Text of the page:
See both the Galapagos sea lions and fur seals at Santiago island, can you tell the difference?
Observe the twin volcanic sink holes on Santa Cruz as you are surrounded by tropical cloud forest
Visit the Charles Darwin station and learn about the tortoise breeding programs, spot the gentle giants as they remain undisturbed.
Keep an eye out for hawks hunting amongst thousands of sea birds at the cliff (El Barranco) on Genovesa island
Baltra & Charles Darwin Research Station
AM: Baltra Airport
Arrival to Baltra airport and transfer to the vessel.
PM: Charles Darwin Research Station
The Charles Darwin Research Station provides an unmissable opportunity to find out about the vital work that is being carried out to preserve the archipelago’s ecosystems.
One element of this is a significant breeding programme for Galapagos tortoises, whose numbers have been in decline since the 1970’s.
These captivating enormous reptiles are very accustomed to humans, so be sure to bring your camera for some close-ups.
Genovesa - Prince Philip's Steps / El Barranco/ Darwin Bay
AM: Genovesa - Prince Philip's Steps / El Barranco
El Barranco, also known as Prince Philip’s Steps, is a rocky stairway that will lead you past a colony of nazca and red-footed boobies leads up to a plateau of dried lava. Continuing through the thin Palo Santo forest and looking out over the plain, visitors are often treated to sites of storm petrels launching out over the ocean.
A panga ride or kayaking/paddle boarding along the edge of the cliffs provides a good chance to see the elusive Galapagos fur seals nestled on the rocks, and snorkeling is a great activity if you fancy a dip with a variety of shark species.
PM: Genovesa - Darwin Bay
Darwin Bay has a small sand and coral beach that provides the perfect spot for snorkeling, kayaking or paddle boarding in calm, sheltered waters in the company of hammerhead sharks, rays and a plethora of colourful reef fish. Onshore, a short trail leads along a tidal lagoon and mangroves, home to a variety of land bird species, including Nazca and red-footed boobies and swallow-tailed gulls.
The trail culminates at a viewpoint that offers a stunning view overlooking the cliffs and the bay below.
Santiago - Espumilla Beach / Buccaneer Cove /Egas Port
AM: Santiago - Espumilla Beach / Buccaneer Cove
Espumilla beach, located on the northern coast of Santiago island, is an exquisite white sand beach, whose name refers to the meringue-like trails of foam left by the lapping of the waves. Sally Lightfoot crabs are in abundance here and as a result, it is common to see predatory birds such as hawks, herons and pelicans.
This idyllic location is perfect for snorkeling or kayaking/paddle boarding amongst a raft of marine life, including species of octopus, eels and sharks. Buccaneer Cove has an interesting history as it is where sailors, buccaneers and whalers frequently anchored their vessels in search for food and water. In more recent times it has become an important nesting site for turtles and is also popular with sea lions.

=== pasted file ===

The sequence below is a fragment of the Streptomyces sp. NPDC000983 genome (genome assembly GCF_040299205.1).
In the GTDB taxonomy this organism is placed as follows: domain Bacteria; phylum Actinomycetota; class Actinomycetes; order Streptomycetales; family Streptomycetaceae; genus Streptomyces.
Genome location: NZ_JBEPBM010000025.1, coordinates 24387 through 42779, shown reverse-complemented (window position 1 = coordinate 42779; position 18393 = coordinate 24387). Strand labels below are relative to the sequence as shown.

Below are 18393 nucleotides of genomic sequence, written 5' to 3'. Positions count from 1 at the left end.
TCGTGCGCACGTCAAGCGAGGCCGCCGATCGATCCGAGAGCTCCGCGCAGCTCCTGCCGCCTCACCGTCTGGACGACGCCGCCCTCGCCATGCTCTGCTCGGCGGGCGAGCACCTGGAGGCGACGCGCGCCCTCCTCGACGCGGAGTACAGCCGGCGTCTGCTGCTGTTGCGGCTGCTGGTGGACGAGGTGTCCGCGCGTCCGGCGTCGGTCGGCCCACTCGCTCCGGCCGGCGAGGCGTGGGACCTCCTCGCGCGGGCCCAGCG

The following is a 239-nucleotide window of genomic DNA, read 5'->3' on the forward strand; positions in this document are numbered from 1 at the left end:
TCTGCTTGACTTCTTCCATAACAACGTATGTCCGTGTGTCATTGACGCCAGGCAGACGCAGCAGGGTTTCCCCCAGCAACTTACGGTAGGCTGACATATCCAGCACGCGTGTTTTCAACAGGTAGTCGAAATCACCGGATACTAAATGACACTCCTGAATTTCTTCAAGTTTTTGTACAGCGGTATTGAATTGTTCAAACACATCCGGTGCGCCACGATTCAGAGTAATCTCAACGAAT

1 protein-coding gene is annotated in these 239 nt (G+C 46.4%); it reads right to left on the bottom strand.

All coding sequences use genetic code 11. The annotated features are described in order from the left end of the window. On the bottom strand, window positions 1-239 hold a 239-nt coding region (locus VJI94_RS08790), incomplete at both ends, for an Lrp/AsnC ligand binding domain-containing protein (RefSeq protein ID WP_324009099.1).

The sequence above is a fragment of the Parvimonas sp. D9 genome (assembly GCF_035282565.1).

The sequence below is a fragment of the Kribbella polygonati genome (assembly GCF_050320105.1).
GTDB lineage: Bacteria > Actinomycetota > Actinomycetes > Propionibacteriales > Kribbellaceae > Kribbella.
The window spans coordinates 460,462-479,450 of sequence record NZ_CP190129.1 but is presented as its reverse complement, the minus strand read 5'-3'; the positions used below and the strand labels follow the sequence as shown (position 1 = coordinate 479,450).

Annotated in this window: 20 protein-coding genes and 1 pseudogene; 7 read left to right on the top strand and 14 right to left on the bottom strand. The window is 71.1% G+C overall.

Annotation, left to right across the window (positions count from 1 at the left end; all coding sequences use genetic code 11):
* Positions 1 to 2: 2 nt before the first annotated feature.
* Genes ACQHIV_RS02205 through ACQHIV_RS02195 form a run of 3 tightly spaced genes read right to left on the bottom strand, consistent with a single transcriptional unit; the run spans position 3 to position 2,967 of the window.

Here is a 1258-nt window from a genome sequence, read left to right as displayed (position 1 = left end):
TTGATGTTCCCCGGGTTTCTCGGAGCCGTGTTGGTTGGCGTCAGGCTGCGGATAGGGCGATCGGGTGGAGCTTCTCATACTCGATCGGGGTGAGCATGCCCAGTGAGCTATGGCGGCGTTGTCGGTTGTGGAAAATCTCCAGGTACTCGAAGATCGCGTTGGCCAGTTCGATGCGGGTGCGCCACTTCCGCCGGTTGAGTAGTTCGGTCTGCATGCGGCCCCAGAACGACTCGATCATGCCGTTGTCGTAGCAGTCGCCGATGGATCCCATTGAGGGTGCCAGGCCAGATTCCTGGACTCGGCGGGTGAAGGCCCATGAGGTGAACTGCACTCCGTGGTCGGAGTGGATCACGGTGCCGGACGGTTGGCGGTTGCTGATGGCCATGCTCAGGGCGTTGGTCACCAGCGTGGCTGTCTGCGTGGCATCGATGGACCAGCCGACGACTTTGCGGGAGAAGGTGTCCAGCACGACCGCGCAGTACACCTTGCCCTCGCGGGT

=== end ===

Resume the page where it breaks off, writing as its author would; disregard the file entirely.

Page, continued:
A panga ride along the eroded shoreline provides views of intriguing rock formations that provide excellent ledges for boobies, pelicans and gulls.
PM: Egas Port
Egas Port was once the site of a salt mine, but now this impressive black sand beach is an excellent location for snorkeling and observing shorebirds, Sally Lightfoot crabs and marine iguanas.
A stroll along the wide trails inland leads you past tidal pools and rocky volcanic formations known as grottoes where it is possible to spot fur seals enjoying a spot of shade.
Santa Cruz - Bachas Beach & Twin craters
AM: Santa Cruz - Bachas Beach
Bachas Beach is a glorious white sand beach on which the remnants of a rusted barge, thought to have been abandoned by the Americans during WWI, can be seen. It is a popular nesting site for turtles, so if you go for a snorkel, you might find yourself sharing the water with these wonderful creatures.
The beach is also full of vibrant Sally Lightfoot and hermit crabs and elegant pink flamingos that frequent the salt water lagoon behind.
PM: Twin craters and the Highlands of Santa Cruz
The best way to appreciate these remarkable, almost identical crater-like holes, caused by the collapse of empty lava chambers, is to take the trail that leads up and around the rims.
From this vantage point, one can revel in the beauty of the surrounding highlands, lush with ferns and an abundance of Scalesia trees.
Here, Bird enthusiasts can also enjoy spotting the distinct red feathers of Vermilion Flycatchers, Darwin’s finches, Galapagos doves and, with a bit of luck, an endemic short-ear owl.
San Cristobal - Kicker Rock & San Cristobal Airport
AM: San Cristobal - Kicker Rock
Kicker Rock, is an iconic feature of the Galapagos that has been formed over time by the erosion of the cone of an extinct volcano.
The channel that runs between two imposing shards of rock is often described as one of the most thrilling sites for snorkeling and diving where it is common to see spotted eagle rays, sea turtles, marine iguanas, Galapagos sharks and even hammerhead sharks.
In addition, on the rock formation itself, blue-footed boobies, frigatebirds and sea lions can often be seen perched on the ledges above.